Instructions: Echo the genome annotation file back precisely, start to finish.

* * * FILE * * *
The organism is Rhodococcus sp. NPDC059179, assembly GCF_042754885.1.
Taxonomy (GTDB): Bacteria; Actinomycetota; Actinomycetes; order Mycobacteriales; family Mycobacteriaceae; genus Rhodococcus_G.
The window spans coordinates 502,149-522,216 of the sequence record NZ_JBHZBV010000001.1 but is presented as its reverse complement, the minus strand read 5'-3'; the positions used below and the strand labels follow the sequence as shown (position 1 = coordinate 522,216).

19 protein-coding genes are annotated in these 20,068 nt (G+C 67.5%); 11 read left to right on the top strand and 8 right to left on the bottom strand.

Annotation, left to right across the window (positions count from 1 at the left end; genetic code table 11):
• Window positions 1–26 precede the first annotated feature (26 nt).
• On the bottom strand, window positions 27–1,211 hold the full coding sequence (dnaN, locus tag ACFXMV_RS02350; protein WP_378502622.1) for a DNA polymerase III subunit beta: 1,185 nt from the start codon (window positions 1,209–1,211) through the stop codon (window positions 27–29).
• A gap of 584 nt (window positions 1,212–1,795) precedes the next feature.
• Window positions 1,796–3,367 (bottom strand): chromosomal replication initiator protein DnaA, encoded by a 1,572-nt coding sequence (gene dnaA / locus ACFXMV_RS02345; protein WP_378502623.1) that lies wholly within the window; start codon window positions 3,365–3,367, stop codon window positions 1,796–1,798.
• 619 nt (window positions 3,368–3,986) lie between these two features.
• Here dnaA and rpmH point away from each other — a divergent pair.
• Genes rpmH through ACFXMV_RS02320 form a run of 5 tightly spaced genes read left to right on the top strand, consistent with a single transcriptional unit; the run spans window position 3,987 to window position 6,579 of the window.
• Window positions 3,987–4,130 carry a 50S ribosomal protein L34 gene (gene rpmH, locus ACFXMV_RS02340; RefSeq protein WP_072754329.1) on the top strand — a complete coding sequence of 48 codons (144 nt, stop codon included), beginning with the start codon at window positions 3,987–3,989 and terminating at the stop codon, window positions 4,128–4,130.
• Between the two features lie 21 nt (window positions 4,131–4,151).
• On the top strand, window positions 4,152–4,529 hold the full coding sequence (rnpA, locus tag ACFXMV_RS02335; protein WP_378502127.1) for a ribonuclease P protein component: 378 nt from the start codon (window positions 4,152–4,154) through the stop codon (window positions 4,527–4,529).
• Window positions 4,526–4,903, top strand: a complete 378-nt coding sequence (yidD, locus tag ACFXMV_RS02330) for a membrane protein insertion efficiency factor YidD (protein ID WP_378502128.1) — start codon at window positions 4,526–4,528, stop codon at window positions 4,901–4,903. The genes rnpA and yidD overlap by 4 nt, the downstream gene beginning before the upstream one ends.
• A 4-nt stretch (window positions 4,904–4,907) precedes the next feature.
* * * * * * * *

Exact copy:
The organism is Rhodococcus sp. NPDC059179, assembly GCF_042754885.1.
Taxonomy (GTDB): Bacteria; Actinomycetota; Actinomycetes; order Mycobacteriales; family Mycobacteriaceae; genus Rhodococcus_G.
The window spans coordinates 502,149-522,216 of the sequence record NZ_JBHZBV010000001.1 but is presented as its reverse complement, the minus strand read 5'-3'; the positions used below and the strand labels follow the sequence as shown (position 1 = coordinate 522,216).

19 protein-coding genes are annotated in these 20,068 nt (G+C 67.5%); 11 read left to right on the top strand and 8 right to left on the bottom strand.

Annotation, left to right across the window (positions count from 1 at the left end; genetic code table 11):
• Window positions 1–26 precede the first annotated feature (26 nt).
• On the bottom strand, window positions 27–1,211 hold the full coding sequence (dnaN, locus tag ACFXMV_RS02350; protein WP_378502622.1) for a DNA polymerase III subunit beta: 1,185 nt from the start codon (window positions 1,209–1,211) through the stop codon (window positions 27–29).
• A gap of 584 nt (window positions 1,212–1,795) precedes the next feature.
• Window positions 1,796–3,367 (bottom strand): chromosomal replication initiator protein DnaA, encoded by a 1,572-nt coding sequence (gene dnaA / locus ACFXMV_RS02345; protein WP_378502623.1) that lies wholly within the window; start codon window positions 3,365–3,367, stop codon window positions 1,796–1,798.
• 619 nt (window positions 3,368–3,986) lie between these two features.
• Here dnaA and rpmH point away from each other — a divergent pair.
• Genes rpmH through ACFXMV_RS02320 form a run of 5 tightly spaced genes read left to right on the top strand, consistent with a single transcriptional unit; the run spans window position 3,987 to window position 6,579 of the window.
• Window positions 3,987–4,130 carry a 50S ribosomal protein L34 gene (gene rpmH, locus ACFXMV_RS02340; RefSeq protein WP_072754329.1) on the top strand — a complete coding sequence of 48 codons (144 nt, stop codon included), beginning with the start codon at window positions 3,987–3,989 and terminating at the stop codon, window positions 4,128–4,130.
• Between the two features lie 21 nt (window positions 4,131–4,151).
• On the top strand, window positions 4,152–4,529 hold the full coding sequence (rnpA, locus tag ACFXMV_RS02335; protein WP_378502127.1) for a ribonuclease P protein component: 378 nt from the start codon (window positions 4,152–4,154) through the stop codon (window positions 4,527–4,529).
• Window positions 4,526–4,903, top strand: a complete 378-nt coding sequence (yidD, locus tag ACFXMV_RS02330) for a membrane protein insertion efficiency factor YidD (protein ID WP_378502128.1) — start codon at window positions 4,526–4,528, stop codon at window positions 4,901–4,903. The genes rnpA and yidD overlap by 4 nt, the downstream gene beginning before the upstream one ends.
• A 4-nt stretch (window positions 4,904–4,907) precedes the next feature.